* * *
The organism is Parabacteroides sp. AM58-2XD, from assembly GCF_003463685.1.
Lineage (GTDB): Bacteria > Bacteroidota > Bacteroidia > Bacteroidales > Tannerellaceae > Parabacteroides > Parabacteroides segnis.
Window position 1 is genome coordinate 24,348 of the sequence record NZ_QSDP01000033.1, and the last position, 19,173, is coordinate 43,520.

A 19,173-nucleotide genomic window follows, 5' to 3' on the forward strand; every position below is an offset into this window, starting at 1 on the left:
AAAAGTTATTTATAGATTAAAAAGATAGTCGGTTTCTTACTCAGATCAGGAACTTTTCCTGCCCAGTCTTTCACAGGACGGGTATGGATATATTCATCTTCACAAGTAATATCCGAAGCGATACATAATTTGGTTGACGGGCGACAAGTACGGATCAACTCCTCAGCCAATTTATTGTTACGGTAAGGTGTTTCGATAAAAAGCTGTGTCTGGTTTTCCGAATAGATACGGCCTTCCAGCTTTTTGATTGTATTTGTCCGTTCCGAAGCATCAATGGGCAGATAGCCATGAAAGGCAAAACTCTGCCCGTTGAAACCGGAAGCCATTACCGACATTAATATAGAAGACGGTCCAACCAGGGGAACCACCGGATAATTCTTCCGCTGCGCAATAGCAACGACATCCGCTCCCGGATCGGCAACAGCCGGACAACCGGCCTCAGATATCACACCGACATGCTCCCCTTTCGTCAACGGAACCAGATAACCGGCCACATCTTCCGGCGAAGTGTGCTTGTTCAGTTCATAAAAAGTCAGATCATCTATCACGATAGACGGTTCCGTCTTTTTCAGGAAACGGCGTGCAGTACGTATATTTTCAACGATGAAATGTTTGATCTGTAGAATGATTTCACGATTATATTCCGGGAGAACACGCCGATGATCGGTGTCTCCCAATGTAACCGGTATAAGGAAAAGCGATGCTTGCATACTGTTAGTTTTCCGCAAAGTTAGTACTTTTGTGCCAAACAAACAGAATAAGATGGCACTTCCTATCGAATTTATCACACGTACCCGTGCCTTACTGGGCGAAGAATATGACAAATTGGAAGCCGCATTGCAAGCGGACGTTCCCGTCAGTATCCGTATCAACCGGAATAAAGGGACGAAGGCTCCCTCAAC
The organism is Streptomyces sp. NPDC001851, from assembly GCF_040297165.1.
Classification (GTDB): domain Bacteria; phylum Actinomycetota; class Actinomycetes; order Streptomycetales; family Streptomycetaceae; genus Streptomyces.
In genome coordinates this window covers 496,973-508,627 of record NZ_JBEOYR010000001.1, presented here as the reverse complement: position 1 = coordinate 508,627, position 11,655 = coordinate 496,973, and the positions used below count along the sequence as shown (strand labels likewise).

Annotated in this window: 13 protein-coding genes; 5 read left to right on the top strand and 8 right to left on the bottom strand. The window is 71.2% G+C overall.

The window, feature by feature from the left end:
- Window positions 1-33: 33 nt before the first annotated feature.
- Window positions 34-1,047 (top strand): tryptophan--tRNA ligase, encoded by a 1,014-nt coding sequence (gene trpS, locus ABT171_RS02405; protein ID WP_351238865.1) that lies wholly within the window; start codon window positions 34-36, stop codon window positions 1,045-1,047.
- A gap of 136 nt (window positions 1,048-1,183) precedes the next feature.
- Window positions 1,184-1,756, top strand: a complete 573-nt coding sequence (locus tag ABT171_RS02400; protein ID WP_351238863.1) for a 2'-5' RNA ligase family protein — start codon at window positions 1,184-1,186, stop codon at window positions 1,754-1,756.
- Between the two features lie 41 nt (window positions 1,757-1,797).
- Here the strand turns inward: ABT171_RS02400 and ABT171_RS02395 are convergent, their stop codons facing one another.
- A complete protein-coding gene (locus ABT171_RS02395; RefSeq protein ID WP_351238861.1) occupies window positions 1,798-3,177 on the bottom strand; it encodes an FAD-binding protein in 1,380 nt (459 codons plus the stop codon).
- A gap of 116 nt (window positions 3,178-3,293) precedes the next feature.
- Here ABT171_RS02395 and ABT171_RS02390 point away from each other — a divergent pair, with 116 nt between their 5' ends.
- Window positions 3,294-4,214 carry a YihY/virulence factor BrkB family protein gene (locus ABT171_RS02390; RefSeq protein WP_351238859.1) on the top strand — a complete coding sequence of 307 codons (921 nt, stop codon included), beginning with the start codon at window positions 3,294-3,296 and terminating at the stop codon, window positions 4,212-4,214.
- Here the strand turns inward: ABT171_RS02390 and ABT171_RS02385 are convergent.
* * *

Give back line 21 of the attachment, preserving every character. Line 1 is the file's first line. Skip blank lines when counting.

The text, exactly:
- Here the strand turns inward: ABT171_RS02390 and ABT171_RS02385 are convergent.